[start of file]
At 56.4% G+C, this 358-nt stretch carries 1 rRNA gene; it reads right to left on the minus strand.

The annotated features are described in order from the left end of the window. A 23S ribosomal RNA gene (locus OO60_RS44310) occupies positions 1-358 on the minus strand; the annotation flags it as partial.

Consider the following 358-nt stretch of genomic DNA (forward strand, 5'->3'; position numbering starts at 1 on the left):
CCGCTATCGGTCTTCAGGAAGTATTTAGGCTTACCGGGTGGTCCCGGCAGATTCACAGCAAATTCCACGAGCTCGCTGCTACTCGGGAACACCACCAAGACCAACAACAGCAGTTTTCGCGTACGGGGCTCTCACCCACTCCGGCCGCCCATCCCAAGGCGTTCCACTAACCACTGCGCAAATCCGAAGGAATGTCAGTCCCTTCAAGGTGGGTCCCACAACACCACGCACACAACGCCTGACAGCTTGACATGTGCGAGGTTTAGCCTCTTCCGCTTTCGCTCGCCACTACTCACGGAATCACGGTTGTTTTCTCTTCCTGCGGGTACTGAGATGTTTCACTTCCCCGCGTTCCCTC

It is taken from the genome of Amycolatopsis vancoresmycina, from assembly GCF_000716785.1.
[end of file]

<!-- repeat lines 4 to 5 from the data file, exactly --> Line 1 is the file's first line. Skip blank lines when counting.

CCGCTATCGGTCTTCAGGAAGTATTTAGGCTTACCGGGTGGTCCCGGCAGATTCACAGCAAATTCCACGAGCTCGCTGCTACTCGGGAACACCACCAAGACCAACAACAGCAGTTTTCGCGTACGGGGCTCTCACCCACTCCGGCCGCCCATCCCAAGGCGTTCCACTAACCACTGCGCAAATCCGAAGGAATGTCAGTCCCTTCAAGGTGGGTCCCACAACACCACGCACACAACGCCTGACAGCTTGACATGTGCGAGGTTTAGCCTCTTCCGCTTTCGCTCGCCACTACTCACGGAATCACGGTTGTTTTCTCTTCCTGCGGGTACTGAGATGTTTCACTTCCCCGCGTTCCCTC

It is taken from the genome of Amycolatopsis vancoresmycina, from assembly GCF_000716785.1.